Wasps can count themselves lucky to have gone in level at halftime, after the home side dominated the first forty minutes. After conceding an early second half try, Wasps began to find their attacking fluency and drew level with Josh Bassett’s 62nd-minute score. Gael Fickou’s try, 12 minutes from time, appeared to have sealed a home victory, before Wasps’ late gamesaver.
Toulouse had the first attacking opportunity, after Wasps were ruled to have brought down a scrum, ten metres inside the home half. Toby Flood’s penalty found touch on the Wasps 22, and Toulouse took play through several phases, before the defence forced a knock-on, ten metres from the line. Wasps won possession, but Dan Robson was put under so much pressure that Wasps were driven back to their line, where they conceded a penalty, 13 metres in from the right touchline. Sebastien Bezy’s kick was well off target.
A wayward Toulouse pass, inside their own half, gave Wasps an attacking lineout 35 metres out, but possession was disrupted, resulting in a Toulouse scrum. They took play up to the Wasps 22, but offended at the breakdown, and Danny Cipriani’s penalty found touch on halfway. They won possession, but the attack broke down and possession was turned over, allowing Toulouse to go through a further series of phases, before they conceded another penalty on the Wasps 22. For around a minute, Wasps had been defending with 14 men, as Thomas Young was down, receiving treatment. After a break which tested the patience of the home crowd, he left the field, to be replaced by Guy Thompson, with 12 minutes gone.
Tommy Taylor then required treatment for a shoulder injury. He stayed on the field, but immediately delivered a scewed lineout throw and soon required further treatment. Play went on without him, with Toulouse throwing in to a lineout, 35 metres from their line. Although they won possession, Nathan Hughes emerged with the ball and made several metres before feeding Guy Thompson, who took play towards the 22, before Toulouse were penalised. Jimmy Gopperth’s kick opened the score, in the 18th minute.
Three minutes later, a Toulouse penalty took play into the Wasps 22. A slow, controlled driving lineout made its way towards the line, before it was stopped, at the cost of a penalty, 14 metres in from the right touchline. Bezy’s kick levelled the scores.
By now, Thomas Young was back on the field, but Wasps were forced into another replacement, when Tommy Taylor made way for Tom Cruse.
Toulouse continued to dominate territory and possession, and they went ahead on the half-hour, after Nathan Hughes broke from a scrum in the Wasps 22, but a breakdown penalty was conceded, right in front of the posts. Bezy’s mis-hit kick went over, to put his side ahead. That lead lasted barely a minute. After Danny Cipriani’s towering restart was knocked on, Wasps gathered and moved infield. Toulouse were penalised on the 22, and Jimmy Gopperth made no mistake, to draw things level at 6-6.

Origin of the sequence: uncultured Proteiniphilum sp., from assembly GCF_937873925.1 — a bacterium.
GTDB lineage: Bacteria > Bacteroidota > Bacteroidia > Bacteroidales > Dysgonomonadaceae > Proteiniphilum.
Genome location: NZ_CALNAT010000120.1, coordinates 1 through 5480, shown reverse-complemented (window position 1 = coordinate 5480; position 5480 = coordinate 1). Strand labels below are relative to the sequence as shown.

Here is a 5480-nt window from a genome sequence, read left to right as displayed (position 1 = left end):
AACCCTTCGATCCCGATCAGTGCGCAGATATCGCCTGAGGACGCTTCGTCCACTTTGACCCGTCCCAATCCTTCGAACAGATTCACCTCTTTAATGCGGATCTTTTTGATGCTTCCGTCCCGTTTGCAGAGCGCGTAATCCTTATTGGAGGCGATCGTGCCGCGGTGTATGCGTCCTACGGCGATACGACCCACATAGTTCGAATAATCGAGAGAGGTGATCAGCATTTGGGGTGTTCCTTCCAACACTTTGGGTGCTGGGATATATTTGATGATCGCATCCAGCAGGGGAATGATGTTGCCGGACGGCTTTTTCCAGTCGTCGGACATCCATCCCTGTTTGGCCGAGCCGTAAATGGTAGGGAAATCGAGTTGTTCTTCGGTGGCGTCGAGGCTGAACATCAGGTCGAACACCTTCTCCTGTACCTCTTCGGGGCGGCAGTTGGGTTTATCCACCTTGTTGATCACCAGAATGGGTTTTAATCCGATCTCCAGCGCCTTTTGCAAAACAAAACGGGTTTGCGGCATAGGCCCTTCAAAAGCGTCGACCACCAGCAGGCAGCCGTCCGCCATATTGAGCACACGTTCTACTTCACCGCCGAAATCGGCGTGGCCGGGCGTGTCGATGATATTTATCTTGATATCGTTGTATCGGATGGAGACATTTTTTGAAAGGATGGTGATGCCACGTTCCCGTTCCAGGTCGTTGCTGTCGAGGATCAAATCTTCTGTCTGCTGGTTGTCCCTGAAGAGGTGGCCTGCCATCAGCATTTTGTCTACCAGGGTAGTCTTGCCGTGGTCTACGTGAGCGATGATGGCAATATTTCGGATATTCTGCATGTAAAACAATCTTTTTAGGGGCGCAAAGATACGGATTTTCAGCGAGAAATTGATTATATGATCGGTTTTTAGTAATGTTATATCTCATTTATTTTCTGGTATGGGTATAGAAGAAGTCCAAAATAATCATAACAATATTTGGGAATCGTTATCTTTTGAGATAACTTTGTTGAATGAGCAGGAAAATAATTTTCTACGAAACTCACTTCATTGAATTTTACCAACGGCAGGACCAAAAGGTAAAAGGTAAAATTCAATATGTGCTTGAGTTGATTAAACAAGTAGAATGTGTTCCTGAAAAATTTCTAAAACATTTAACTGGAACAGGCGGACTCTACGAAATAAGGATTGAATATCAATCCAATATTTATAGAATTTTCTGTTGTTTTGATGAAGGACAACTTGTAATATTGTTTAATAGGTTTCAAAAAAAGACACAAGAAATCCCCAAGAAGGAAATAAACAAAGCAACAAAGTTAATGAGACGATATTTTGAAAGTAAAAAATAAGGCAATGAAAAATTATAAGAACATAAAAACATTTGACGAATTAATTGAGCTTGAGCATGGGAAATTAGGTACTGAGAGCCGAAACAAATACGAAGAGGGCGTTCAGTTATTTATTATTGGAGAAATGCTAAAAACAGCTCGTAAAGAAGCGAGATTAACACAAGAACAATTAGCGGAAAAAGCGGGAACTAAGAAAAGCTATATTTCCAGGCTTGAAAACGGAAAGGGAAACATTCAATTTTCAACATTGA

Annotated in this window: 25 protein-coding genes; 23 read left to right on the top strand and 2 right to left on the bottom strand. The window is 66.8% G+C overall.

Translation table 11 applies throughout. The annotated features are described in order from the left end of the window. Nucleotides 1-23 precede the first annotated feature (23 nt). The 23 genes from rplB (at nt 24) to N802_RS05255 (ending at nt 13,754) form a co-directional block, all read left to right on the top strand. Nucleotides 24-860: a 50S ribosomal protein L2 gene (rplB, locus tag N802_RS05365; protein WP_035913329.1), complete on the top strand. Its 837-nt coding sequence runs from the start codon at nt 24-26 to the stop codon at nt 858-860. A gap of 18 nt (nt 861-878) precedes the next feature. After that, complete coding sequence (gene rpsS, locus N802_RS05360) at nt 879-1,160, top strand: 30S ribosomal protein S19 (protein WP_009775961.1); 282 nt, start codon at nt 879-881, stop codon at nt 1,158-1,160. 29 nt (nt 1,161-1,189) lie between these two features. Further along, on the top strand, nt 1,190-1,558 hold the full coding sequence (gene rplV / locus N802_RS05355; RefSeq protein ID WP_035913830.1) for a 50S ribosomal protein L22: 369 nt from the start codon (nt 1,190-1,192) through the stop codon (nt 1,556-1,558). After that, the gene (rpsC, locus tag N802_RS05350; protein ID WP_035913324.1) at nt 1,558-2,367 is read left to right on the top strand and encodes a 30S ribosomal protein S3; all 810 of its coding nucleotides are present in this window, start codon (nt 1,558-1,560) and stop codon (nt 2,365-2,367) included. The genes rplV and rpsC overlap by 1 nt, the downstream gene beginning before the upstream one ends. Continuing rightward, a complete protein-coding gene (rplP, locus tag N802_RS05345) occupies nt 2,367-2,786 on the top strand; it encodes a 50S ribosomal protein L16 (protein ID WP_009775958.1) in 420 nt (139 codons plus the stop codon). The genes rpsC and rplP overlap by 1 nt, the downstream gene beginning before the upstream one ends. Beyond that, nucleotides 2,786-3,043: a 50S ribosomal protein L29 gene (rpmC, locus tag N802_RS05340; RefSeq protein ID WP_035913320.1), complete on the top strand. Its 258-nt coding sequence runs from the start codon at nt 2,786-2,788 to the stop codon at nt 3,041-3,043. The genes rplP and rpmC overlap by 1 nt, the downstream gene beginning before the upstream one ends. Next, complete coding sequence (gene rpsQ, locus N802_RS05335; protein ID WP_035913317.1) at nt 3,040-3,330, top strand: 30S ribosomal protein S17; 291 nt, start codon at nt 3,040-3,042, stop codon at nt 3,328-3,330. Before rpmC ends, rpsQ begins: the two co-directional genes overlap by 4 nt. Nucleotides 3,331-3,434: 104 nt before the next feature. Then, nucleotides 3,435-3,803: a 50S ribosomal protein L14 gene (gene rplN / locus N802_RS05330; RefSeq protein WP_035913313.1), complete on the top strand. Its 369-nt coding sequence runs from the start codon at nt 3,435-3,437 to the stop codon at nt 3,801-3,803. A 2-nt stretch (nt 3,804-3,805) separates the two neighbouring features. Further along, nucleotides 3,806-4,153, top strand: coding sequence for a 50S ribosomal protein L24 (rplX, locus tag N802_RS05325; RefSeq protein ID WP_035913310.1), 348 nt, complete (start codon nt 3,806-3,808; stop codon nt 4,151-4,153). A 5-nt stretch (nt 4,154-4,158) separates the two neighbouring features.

Three minutes before the break, Dan Robson found touch ten metres from the Toulouse line, to give Wasps their best attacking position of the half. Joe Launchbury stole possession and made a surge for the line, but Toby Flood won a turnover and a penalty, and the ball was cleared towards the 10-metre line. From the lineout, a high kick went up, which Wasps failed to control. Another penalty was kicked to the corner. Christian Wade was in position to cover, but it bounced off his leg, into touch-in-goal, giving Toulouse a 5-metre scrum, with 40 minutes showing on the clock.
Two free-kicks led to further scrums, before Wasps appeared to have driven their opponents backwards, only to be penalised for wheeling. Another scrum wheeled, but the referee ruled that it should simply go down again. Before the ball could go in, Wasps were again penalised. The next scrum was completed and Bezy made a dart for the line, but the Wasps defence held firm and the whistle blew for halftime. The 6-all scoreline hardly reflected a largely drab 40 minutes, but Wasps will have gone in the happier, after being on the back foot throughout and producing none of the flowing rugby which had characterised their start to the season.
The frustration of the home crowd was reflected in the chorus of boos and whistles which greeted Wasps as they returned for the second half. Two changes saw Guy Thompson back on for Thomas Young, and Marty Moore replacing Jake Cooper-Woolley.
Toulouse applied the early pressure, and it took a courageous tackle by Dan Robson to stop Christopher Tolofua, a few metres from the right corner. When play came back across the field, Christian Wade and Jimmy Gopperth combined to force Paul Perez into touch near the left corner. Wade then did well to make a mark from Maxime Medard’s chip, a metre from the line. He took the kick quickly and fed Danny Cipriani, who tried to break from defence. He was smothered, but Dan Robson’s clearance took Wasps 30 metres upfield. Toulouse won the lineout, and it took a timely interception by Josh Bassett to cut off a threatening attack on the right. Play came back infield, and Danny Cipriani tried an ambitious chip from behind the line. It was charged down and replacement prop Census Johnston crashed over near the posts. Bezy converted, to put the home side 13-6 ahead.